Blue Harvest

Promotional Poster, used under fair use.
Used under fair use.

Lucasfilm allowed the Family Guy staff to parody Star Wars: Episode IV under one condition: the characters had to look exactly like they do in the movies. The episode’s name, “Blue Harvest,” alludes to the working title for Return of the Jedi.
While the director took full advantage of the source material’s endless media references, some jokes may have flown over a newbie’s head. Seth Green, voicing Chris, eventually points out that the show Robot Chicken already did a Star Wars parody. (Green created Robot Chicken; his own Stars Wars parody episode aired in 2007, just months before Blue Harvest.)
Thumb Wars: The Phantom Cuticle

“If there were thumbs in space and they got mad at each other there would be… THUMB WARS.”
Steve Oedekerk, mastermind of the Thumbs! series, decided to give the Star Wars story a unique remake…by swathing actors’ thumbs in costumes and making them smack each other. Thumb Wars was released in 1999, packed with 29 minutes of Loke Groundrunner plotting to destroy the Death Thumb. The concept caught on. Thumb Wars gained enough notoriety to be eventually re-released for the PlayStation Portable.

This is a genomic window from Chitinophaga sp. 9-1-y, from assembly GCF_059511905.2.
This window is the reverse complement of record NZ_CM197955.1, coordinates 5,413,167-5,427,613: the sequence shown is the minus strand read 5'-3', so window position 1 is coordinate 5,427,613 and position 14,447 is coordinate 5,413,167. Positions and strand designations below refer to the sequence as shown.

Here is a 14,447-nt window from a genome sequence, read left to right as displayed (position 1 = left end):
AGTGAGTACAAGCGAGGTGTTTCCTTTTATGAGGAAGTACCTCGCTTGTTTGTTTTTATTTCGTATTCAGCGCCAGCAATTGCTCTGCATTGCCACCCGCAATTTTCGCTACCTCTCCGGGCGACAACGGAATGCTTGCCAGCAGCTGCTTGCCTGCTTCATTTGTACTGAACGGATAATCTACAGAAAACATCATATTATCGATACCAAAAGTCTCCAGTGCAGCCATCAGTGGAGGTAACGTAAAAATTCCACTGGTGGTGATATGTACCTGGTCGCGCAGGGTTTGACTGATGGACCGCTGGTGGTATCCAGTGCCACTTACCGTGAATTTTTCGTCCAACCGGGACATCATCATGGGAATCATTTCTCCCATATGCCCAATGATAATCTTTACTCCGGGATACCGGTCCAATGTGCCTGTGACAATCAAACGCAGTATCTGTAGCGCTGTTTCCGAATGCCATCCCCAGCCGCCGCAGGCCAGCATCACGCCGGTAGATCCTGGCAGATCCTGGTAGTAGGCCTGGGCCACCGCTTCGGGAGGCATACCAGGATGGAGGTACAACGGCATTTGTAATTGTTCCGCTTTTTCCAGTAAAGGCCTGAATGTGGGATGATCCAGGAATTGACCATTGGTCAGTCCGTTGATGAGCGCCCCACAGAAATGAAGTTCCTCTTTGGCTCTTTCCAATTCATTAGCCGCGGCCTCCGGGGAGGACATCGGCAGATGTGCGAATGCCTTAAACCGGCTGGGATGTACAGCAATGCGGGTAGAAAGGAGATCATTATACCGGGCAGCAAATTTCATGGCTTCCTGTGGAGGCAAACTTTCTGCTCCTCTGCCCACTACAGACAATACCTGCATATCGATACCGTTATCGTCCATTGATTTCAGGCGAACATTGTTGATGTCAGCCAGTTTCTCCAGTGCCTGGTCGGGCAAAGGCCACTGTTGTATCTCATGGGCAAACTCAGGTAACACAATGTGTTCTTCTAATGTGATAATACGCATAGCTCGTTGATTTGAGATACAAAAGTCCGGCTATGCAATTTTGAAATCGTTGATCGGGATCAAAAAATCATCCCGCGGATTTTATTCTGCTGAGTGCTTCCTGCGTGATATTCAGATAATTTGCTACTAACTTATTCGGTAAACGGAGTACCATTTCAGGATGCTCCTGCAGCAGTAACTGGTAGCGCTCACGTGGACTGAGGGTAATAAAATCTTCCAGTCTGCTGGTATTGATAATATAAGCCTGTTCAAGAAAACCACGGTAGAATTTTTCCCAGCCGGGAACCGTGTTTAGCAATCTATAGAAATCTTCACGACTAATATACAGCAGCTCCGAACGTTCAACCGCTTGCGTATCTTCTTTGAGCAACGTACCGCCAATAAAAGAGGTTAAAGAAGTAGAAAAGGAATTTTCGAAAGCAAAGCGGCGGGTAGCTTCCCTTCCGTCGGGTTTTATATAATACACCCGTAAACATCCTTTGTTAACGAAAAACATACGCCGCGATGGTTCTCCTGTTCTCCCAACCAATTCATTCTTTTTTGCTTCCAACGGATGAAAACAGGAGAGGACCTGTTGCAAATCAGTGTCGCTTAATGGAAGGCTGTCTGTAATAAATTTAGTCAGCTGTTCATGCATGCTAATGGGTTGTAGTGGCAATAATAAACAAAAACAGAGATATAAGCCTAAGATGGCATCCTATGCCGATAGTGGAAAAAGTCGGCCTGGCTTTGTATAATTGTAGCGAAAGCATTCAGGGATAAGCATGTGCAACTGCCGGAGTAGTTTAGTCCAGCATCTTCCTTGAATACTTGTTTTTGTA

(Additional installments of the Thumbs! series include Bat Thumb, The Godthumb, Frankenthumb, and Thumbtanic.)
Films about ewoks.

After a thorough embarrassment from the Holiday Special, Lucas took full control of the development of Caravan of Courage: An Ewok Adventure. Child actors Eric Walker (Mace) and Warwick Davis (Wicket) were given their own cameras to use during breaks. While working on the movie, the stars shot a short documentary on the making of the film which was released only on YouTube, 30 years after the film’s release.
Inspiration for the sequel, Ewoks: The Battle for Endor, began with “Heidi meets space marauders.” The final product didn’t turn out as such, but it did win accolades for visual effects that stunned its audience (back in 1985).

The Star Wars Holiday Special no one wants to admit still exists.

Photo by Dirk Vorderstraße, CC-BY-2.0
Photo by Dirk Vorderstraße, CC-BY-2.0

Fans have director Steve Binder to thank for introducing Boba Fett in the Star Wars Holiday Special. Everything else about the show, unfortunately, was a humiliating flop. The AV Club later said “I’m not convinced the special wasn’t ultimately written and directed by a sentient bag of cocaine.” The special was so unwatchable that it has never been rebroadcast or officially released on home video. In fact, its producers actively attempted to scrub it from existence. Fans eventually began circulating bootleg copies of the travesty, establishing its reputation as a cultural legend and immortalizing it as the worst Star Wars film of all time.